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Whey protein supplementation and muscle mass: current perspectives

Whey protein supplementation and muscle mass: current perspectives

Naclerio, Fernando ORCID: 0000-0001-7405-4894 and Seijo, Marcos ORCID: 0000-0003-1637-6670 (2019) Whey protein supplementation and muscle mass: current perspectives. Nutrition and Dietary Supplements, 2019 (11). pp. 37-48. ISSN 1179-1489 (Online) (doi:https://doi.org/10.2147/NDS.S166195)

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Abstract

Whey is one of the high-quality sources of protein with a higher proportion of indispensable amino acids compared to other sources. Its high leucine concentration makes whey an optimal protein source to maximize muscle protein synthesis (MPS) and to attenuate muscle protein breakdown at rest and following exercise. This review describes the main characteristics of the currently commercialized whey protein products and summarizes the available scientific evidence on the use of whey protein supplementation to maximize muscle mass gain in young adults without considering the impact on strength performance. Results of studies conducted on humans to date indicate that the integration of whey protein in the diet of resistance-trained individuals is effective in order to maximize muscle mass accession. Nonetheless, the observed improvements are minimized when the total daily protein intake reaches a minimum of ≥1.6 g/kg. Under resting conditions, a single serving of ∼0.24 g/kg body mass seems to be enough for stimulating a maximal postprandial response of MPS. Although this amount is effective to significantly promote an anabolic response after exercise, higher single doses of protein >0.40 g/kg after high volume workouts, involving large muscle mass, along with a minimum daily protein intake of >1.6 g/kg have been proposed as optimal to maximally stimulate MPS. Additionally, it seems that consuming whey protein as a part of a multi-ingredient admixture composed of carbohydrate, other protein sources and creatine monohydrate is more beneficial in order to maximize muscle mass gain in young resistance-trained individuals. These recommendations need to be confirmed by studies analyzing the MPS response to different workout configurations using a variety of intensities, training volumes (low, moderate or high) and the amount of the exercised muscle mass.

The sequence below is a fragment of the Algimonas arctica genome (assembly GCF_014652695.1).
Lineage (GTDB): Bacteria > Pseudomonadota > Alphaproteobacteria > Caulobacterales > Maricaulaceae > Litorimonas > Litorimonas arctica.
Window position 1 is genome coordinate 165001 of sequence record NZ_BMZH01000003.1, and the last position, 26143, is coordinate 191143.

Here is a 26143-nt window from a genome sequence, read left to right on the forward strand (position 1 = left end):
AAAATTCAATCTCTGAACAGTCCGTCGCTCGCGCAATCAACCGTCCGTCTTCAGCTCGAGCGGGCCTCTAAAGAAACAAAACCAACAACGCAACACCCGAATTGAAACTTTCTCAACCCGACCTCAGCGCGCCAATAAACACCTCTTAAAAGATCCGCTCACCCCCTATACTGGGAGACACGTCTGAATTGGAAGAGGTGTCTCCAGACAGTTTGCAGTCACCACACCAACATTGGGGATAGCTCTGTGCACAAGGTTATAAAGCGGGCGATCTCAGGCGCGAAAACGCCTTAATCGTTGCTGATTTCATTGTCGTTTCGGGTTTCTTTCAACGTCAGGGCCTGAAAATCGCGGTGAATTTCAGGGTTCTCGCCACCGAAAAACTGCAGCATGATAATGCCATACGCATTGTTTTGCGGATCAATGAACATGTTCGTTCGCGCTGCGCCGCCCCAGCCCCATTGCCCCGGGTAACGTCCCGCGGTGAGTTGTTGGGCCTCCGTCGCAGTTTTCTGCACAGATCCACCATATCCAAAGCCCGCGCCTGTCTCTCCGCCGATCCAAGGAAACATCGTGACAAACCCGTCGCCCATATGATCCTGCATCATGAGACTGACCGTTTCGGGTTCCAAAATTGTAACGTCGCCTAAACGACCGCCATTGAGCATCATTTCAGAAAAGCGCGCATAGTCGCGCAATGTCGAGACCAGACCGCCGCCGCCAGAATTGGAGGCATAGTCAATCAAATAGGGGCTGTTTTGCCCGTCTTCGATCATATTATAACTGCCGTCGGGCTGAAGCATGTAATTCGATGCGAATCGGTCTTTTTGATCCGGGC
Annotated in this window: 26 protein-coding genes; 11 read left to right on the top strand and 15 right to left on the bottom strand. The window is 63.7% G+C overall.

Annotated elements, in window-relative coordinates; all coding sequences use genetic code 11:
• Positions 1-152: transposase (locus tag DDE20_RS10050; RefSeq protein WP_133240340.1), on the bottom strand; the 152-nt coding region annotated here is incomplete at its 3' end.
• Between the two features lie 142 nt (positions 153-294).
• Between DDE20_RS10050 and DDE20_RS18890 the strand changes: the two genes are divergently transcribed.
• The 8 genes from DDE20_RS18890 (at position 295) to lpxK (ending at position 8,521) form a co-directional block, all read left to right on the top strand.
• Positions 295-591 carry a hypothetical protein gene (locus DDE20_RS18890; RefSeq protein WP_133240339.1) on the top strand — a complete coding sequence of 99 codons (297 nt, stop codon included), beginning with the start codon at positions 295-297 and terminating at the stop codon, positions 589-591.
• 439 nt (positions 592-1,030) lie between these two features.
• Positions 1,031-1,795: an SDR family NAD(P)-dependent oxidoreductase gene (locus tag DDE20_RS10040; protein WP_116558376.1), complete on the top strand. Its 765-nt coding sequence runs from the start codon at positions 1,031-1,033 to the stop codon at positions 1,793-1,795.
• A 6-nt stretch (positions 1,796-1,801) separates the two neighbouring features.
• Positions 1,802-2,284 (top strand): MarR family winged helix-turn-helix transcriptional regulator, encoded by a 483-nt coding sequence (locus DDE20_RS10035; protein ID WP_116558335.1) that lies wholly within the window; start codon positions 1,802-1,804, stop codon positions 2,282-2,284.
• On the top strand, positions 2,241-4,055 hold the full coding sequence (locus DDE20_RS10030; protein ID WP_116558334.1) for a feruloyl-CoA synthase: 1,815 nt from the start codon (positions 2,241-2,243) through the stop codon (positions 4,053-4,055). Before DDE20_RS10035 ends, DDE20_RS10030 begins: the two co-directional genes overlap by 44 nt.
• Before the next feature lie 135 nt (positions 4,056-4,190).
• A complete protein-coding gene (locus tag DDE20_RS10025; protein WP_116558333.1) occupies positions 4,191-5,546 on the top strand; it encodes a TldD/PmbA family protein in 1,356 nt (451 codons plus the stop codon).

Item Type: Article
Uncontrolled Keywords: Indispensable Amino Acids, Leucine, Hypertrophy, Nutrition, Lean Mass.
Subjects: Q Science > QP Physiology
Faculty / Department / Research Group: Faculty of Engineering & Science
Faculty of Engineering & Science > Centre for Science and Medicine in Sport and Exercise
Faculty of Engineering & Science > Department of Life & Sports Sciences
Last Modified: 02 Sep 2019 12:28
Selected for GREAT 2016: None
Selected for GREAT 2017: None
Selected for GREAT 2018: None
Selected for GREAT 2019: None
URI: http://gala.gre.ac.uk/id/eprint/25044

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